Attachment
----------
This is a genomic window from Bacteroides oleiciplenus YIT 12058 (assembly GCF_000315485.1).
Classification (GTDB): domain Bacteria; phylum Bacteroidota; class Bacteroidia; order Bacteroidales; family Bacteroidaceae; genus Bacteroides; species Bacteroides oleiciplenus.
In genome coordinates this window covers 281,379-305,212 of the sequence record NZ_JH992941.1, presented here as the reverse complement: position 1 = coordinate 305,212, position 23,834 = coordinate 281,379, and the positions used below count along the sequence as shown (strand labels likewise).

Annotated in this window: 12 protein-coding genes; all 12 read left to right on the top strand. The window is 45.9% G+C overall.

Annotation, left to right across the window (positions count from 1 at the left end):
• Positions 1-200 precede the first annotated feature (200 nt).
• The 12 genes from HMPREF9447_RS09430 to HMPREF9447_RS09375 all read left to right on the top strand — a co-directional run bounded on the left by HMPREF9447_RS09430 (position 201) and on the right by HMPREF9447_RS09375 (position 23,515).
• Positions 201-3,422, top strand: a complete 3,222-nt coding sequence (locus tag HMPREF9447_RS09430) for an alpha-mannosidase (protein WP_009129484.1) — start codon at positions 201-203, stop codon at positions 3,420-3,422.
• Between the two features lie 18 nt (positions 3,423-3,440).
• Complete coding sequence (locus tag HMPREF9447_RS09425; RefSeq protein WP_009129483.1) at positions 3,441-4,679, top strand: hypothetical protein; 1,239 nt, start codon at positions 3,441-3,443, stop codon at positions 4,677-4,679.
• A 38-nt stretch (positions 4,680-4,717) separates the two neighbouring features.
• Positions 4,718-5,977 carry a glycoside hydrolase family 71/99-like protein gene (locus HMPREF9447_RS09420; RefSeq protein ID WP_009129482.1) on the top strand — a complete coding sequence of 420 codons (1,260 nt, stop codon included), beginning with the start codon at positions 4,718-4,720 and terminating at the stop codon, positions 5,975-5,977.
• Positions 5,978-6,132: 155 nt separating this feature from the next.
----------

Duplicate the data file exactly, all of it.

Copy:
This is a genomic window from Bacteroides oleiciplenus YIT 12058 (assembly GCF_000315485.1).
Classification (GTDB): domain Bacteria; phylum Bacteroidota; class Bacteroidia; order Bacteroidales; family Bacteroidaceae; genus Bacteroides; species Bacteroides oleiciplenus.
In genome coordinates this window covers 281,379-305,212 of the sequence record NZ_JH992941.1, presented here as the reverse complement: position 1 = coordinate 305,212, position 23,834 = coordinate 281,379, and the positions used below count along the sequence as shown (strand labels likewise).

Annotated in this window: 12 protein-coding genes; all 12 read left to right on the top strand. The window is 45.9% G+C overall.

Annotation, left to right across the window (positions count from 1 at the left end):
• Positions 1-200 precede the first annotated feature (200 nt).
• The 12 genes from HMPREF9447_RS09430 to HMPREF9447_RS09375 all read left to right on the top strand — a co-directional run bounded on the left by HMPREF9447_RS09430 (position 201) and on the right by HMPREF9447_RS09375 (position 23,515).
• Positions 201-3,422, top strand: a complete 3,222-nt coding sequence (locus tag HMPREF9447_RS09430) for an alpha-mannosidase (protein WP_009129484.1) — start codon at positions 201-203, stop codon at positions 3,420-3,422.
• Between the two features lie 18 nt (positions 3,423-3,440).
• Complete coding sequence (locus tag HMPREF9447_RS09425; RefSeq protein WP_009129483.1) at positions 3,441-4,679, top strand: hypothetical protein; 1,239 nt, start codon at positions 3,441-3,443, stop codon at positions 4,677-4,679.
• A 38-nt stretch (positions 4,680-4,717) separates the two neighbouring features.
• Positions 4,718-5,977 carry a glycoside hydrolase family 71/99-like protein gene (locus HMPREF9447_RS09420; RefSeq protein ID WP_009129482.1) on the top strand — a complete coding sequence of 420 codons (1,260 nt, stop codon included), beginning with the start codon at positions 4,718-4,720 and terminating at the stop codon, positions 5,975-5,977.
• Positions 5,978-6,132: 155 nt separating this feature from the next.